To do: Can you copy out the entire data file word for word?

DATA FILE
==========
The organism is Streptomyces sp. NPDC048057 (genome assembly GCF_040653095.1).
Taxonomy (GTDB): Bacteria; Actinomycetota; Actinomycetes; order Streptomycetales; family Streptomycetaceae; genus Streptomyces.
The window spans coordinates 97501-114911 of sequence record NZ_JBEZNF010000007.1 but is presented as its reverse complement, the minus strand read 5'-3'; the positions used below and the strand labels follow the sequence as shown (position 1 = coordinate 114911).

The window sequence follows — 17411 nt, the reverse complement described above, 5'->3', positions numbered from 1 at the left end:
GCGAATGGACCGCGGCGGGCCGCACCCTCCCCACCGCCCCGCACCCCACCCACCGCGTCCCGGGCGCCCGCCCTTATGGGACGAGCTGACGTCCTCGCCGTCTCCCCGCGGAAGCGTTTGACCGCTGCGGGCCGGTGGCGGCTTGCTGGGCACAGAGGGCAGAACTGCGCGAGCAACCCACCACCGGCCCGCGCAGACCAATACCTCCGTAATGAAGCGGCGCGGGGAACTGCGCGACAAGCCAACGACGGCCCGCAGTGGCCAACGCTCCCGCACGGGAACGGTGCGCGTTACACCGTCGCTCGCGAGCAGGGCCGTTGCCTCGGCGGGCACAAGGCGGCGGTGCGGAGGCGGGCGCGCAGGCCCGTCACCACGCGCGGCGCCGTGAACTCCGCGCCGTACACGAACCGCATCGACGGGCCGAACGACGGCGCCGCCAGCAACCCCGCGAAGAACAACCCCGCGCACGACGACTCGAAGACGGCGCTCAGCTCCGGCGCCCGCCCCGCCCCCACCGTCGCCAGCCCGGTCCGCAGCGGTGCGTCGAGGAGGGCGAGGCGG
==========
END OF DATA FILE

The organism is Streptomyces sp. NPDC048057 (genome assembly GCF_040653095.1).
Taxonomy (GTDB): Bacteria; Actinomycetota; Actinomycetes; order Streptomycetales; family Streptomycetaceae; genus Streptomyces.
The window spans coordinates 97501-114911 of sequence record NZ_JBEZNF010000007.1 but is presented as its reverse complement, the minus strand read 5'-3'; the positions used below and the strand labels follow the sequence as shown (position 1 = coordinate 114911).

The window sequence follows — 17411 nt, the reverse complement described above, 5'->3', positions numbered from 1 at the left end:
GCGAATGGACCGCGGCGGGCCGCACCCTCCCCACCGCCCCGCACCCCACCCACCGCGTCCCGGGCGCCCGCCCTTATGGGACGAGCTGACGTCCTCGCCGTCTCCCCGCGGAAGCGTTTGACCGCTGCGGGCCGGTGGCGGCTTGCTGGGCACAGAGGGCAGAACTGCGCGAGCAACCCACCACCGGCCCGCGCAGACCAATACCTCCGTAATGAAGCGGCGCGGGGAACTGCGCGACAAGCCAACGACGGCCCGCAGTGGCCAACGCTCCCGCACGGGAACGGTGCGCGTTACACCGTCGCTCGCGAGCAGGGCCGTTGCCTCGGCGGGCACAAGGCGGCGGTGCGGAGGCGGGCGCGCAGGCCCGTCACCACGCGCGGCGCCGTGAACTCCGCGCCGTACACGAACCGCATCGACGGGCCGAACGACGGCGCCGCCAGCAACCCCGCGAAGAACAACCCCGCGCACGACGACTCGAAGACGGCGCTCAGCTCCGGCGCCCGCCCCGCCCCCACCGTCGCCAGCCCGGTCCGCAGCGGTGCGTCGAGGAGGGCGAGGCGG